At this point, we’ve interviewed some customers, created some personas, and turned jobs to be done into customer journey maps. At this point, we probably have made quite a few assumptions about either what the customer will find to be valuable, what the customer will use, what’s feasible for us to develop and what’s viable for our business. Hopefully, this sounds familiar. If not, let me refer you to one of my prior articles, highlighting these four risks and aims to mitigate against them. Making assumptions is nothing to be ashamed of, and you are definitely not making an ass out of you and me. Unless, of course, you move into execution without addressing or validating these assumptions. Enter assumption mapping!

Assumption Mapping

Assumption Mapping Template
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So, what is assumption mapping? Assumption mapping is a way to plot out everything we know and don’t know and map that to the level of importance. It helps me plot my thoughts out and know what I absolutely must talk with customers about and what I can come back to later. What might not be an excellent idea for your product now doesn’t mean it won’t be a good idea for your product in the future. Sometimes customers don’t know they need something until later on. 

I use a chart where the X plane is a spectrum with Knowns on one end and Unknowns on the other. The Y plane is also a spectrum where Important is at the top and Unimportant is at the bottom. See above. 

Now, I love to do assumption mapping exercises with a group (preferably the product trio, product team, or all the engineers, designers, and product managers responsible for the solution). Why? Because everyone has a different level of knowledge and understanding of the customer and can address the four risks (business viability, usability, value, and feasibility) 

Execute – Known/Important

When we first start copying/moving sticky notes from our Customer Journey Map, this section would typically be empty. That’s a good thing! It means we understand when and how important those jobs are to our customers. This area is more for after we validate some assumptions and we’re trying to determine how we should prioritize and execute them.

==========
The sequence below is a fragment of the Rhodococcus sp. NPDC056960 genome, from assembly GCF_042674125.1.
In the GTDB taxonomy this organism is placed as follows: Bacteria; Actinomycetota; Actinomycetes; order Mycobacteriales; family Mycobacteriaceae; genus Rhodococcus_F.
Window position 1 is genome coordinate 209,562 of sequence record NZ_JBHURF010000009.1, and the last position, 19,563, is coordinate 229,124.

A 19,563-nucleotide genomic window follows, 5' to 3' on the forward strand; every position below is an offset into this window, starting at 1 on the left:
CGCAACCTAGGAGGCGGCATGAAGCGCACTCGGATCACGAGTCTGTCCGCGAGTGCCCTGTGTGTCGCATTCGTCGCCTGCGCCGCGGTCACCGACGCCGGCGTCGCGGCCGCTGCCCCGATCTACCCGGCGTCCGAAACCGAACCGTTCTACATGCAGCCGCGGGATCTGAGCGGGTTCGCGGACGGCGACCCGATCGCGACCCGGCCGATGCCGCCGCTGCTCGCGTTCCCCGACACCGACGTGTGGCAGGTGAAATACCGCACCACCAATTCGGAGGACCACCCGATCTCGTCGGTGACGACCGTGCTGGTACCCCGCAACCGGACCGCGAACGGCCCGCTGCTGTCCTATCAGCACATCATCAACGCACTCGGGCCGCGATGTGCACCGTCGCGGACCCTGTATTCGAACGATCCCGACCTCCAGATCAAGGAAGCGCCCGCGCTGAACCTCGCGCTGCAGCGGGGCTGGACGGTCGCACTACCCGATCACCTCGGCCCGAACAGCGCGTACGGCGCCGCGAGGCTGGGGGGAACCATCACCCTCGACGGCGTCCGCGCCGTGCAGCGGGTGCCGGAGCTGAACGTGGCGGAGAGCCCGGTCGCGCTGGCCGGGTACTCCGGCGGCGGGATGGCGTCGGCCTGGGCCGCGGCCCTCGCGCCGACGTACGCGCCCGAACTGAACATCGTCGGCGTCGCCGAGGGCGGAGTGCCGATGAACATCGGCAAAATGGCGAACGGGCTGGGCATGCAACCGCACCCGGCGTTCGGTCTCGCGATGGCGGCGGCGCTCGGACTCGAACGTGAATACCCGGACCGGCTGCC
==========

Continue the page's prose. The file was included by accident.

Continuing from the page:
Validate – Unknown/Important

The area I use when I’m not entirely sure about a specific job a customer is trying to get done or perhaps where it falls along their journey map. For instance, when an HR person onboards someone, they might need to order the equipment for the new employee and enable them to choose benefits. We might not know which job needs to get done and in what order, so we should put those two jobs in this section to validate these things with the HR customer.

Maybe Later – Known/Unimportant

This area is reserved for things we know and then determine to be unimportant at the time. For instance, we know that ordering the equipment for a new employee is essential with the example above. However, after talking to the HR customers, we might discover it’s more of a job/task for the IT department, so we deem it unimportant for now for this persona, but we might want to come back later. 

Pivot/Experiment/Toss – Unknown/Unimportant

Utilize this area for jobs we find that we don’t understand, and we also feel they won’t be valuable, viable, feasible, or usable for a customer. We have to make the call on whether we want to discover these things further so we have more information or chuck them in the trash and forget about them. For example, when we were doing this exercise at a previous company, we assumed customers would want to drag and drop columns on a table-like interface. We weren’t sure, and after talking with engineering and the customer, we found it would be a lot of engineering effort. The customer also didn’t care if they could do this since they already had a way to organize the columns. So we moved this job into the Unknown/Unimportant section and ended up tossing it.

Where do we go now that we have an assumption map?

I hope this is as exciting for me as it is for you. We would now move to the Validation piece of the process. Remember that graphic I shared at the beginning of this journey? If you don’t, don’t worry, I got you! See below. Product management is an iterative and cyclical process. As product managers, we constantly move in and out of discovery, validation, vision/strategy, and execution. Sometimes all within the same day! That’s why I love this job and share that love with you. 

Product Management Process
Product Management Process – High Level View


Now, before we get ahead of ourselves, we have one more piece of the discovery process we’ll use throughout the rest of this journey. It’s called “How Might We….” Now, it’s pretty straightforward, but it helps us frame problems, jobs to be done, and even assumptions as questions to help us ideate multiple ideas. Don’t forget to join my mail list below. You’ll get access to the Assumption map template I shared in this post, as well as to my FigJam board with all my other templates. Side note, you will also get a free high five from me whenever we end up meeting face to face if you get the reference of the title of this post. Let me know in the comments section if you do!

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